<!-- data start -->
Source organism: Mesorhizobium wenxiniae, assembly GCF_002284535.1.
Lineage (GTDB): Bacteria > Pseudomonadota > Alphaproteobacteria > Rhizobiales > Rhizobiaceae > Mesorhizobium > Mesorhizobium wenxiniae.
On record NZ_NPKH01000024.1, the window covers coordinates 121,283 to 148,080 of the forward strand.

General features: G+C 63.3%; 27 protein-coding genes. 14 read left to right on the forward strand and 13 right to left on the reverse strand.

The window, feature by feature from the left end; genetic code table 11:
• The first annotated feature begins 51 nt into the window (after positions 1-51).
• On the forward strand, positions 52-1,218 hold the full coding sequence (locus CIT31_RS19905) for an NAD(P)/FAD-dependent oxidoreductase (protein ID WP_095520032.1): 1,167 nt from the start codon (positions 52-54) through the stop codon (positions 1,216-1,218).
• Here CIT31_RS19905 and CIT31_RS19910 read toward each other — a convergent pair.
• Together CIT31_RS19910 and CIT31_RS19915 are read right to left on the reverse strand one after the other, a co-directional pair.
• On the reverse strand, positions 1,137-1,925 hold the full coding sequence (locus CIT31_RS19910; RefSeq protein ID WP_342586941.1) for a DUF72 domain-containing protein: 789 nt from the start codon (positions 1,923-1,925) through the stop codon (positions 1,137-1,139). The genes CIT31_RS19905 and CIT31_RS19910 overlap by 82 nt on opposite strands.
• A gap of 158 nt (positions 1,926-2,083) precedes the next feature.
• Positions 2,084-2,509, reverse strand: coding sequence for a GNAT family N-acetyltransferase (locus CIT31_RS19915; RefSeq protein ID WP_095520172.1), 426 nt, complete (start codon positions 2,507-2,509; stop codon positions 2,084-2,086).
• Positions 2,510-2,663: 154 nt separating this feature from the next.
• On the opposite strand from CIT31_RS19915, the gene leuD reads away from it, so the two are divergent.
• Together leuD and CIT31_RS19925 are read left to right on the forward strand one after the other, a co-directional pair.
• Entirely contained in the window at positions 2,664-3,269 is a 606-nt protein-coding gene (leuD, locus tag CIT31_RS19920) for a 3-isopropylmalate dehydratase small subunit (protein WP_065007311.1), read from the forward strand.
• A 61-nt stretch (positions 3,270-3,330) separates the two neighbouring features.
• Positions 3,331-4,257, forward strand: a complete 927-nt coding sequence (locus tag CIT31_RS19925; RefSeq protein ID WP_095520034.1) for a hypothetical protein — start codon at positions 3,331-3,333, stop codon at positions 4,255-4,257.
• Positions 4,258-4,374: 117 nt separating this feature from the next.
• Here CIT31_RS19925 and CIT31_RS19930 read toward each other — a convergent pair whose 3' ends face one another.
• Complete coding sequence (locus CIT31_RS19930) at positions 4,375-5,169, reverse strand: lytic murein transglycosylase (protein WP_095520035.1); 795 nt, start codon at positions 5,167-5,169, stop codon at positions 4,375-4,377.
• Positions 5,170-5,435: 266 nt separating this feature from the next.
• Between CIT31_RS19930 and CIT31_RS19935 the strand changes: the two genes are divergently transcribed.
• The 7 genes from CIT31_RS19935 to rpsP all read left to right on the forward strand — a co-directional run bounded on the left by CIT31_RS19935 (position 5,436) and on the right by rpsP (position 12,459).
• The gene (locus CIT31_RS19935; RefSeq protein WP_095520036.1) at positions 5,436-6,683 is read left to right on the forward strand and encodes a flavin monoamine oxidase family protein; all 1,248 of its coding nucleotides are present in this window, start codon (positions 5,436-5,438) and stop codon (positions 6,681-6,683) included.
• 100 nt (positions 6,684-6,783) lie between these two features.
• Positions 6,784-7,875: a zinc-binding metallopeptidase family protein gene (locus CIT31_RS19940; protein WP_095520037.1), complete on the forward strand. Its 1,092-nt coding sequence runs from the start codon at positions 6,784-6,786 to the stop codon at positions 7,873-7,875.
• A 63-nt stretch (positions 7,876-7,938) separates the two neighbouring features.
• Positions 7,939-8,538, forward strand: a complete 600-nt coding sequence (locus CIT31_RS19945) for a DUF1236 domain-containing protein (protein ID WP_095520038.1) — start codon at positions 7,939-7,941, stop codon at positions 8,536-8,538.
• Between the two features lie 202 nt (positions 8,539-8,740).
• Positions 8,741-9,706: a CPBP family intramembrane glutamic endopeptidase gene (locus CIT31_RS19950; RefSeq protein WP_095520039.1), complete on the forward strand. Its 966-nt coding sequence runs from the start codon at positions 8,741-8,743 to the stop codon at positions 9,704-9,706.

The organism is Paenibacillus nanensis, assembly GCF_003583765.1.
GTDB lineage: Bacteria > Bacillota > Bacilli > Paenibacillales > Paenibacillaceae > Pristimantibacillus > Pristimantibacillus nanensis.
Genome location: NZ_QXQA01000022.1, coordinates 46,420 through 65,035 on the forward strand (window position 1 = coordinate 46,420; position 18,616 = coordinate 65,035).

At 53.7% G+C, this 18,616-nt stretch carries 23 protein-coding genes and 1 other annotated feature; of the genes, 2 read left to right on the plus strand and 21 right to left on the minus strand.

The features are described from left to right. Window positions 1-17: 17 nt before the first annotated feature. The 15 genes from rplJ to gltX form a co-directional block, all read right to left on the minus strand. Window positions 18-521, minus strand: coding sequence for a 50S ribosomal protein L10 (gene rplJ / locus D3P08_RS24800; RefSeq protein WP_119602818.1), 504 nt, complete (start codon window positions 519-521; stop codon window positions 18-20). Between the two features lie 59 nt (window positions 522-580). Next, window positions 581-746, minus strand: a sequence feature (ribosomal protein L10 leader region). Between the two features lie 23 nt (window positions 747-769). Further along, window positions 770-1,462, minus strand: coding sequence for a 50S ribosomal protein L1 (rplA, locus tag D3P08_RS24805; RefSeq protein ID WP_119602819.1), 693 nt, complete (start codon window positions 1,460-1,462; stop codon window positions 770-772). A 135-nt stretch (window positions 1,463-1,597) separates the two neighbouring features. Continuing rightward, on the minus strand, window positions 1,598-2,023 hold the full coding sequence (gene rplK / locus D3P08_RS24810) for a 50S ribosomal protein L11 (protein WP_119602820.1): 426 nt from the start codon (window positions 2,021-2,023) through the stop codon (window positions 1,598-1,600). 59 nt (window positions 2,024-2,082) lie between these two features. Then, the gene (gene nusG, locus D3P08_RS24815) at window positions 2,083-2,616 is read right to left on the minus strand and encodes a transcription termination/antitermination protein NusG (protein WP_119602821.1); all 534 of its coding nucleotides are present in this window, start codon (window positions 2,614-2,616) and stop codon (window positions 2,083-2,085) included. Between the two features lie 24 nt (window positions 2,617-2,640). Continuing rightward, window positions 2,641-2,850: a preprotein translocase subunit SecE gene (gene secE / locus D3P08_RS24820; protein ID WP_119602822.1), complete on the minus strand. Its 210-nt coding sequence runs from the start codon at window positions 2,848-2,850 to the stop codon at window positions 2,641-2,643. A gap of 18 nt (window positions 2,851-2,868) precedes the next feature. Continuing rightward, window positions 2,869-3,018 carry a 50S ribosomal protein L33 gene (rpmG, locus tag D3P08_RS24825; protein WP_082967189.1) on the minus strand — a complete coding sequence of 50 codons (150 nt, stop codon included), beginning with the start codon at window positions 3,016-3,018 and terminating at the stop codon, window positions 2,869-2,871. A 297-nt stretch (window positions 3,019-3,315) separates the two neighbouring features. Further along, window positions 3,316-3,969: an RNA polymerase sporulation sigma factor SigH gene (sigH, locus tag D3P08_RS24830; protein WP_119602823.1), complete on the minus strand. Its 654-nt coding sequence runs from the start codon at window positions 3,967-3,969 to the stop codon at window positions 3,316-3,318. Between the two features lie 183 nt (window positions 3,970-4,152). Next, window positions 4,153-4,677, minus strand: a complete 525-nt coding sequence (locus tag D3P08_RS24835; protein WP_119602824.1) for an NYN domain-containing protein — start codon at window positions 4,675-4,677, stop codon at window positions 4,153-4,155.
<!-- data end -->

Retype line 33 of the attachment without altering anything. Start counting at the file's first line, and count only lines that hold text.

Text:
GTDB lineage: Bacteria > Bacillota > Bacilli > Paenibacillales > Paenibacillaceae > Pristimantibacillus > Pristimantibacillus nanensis.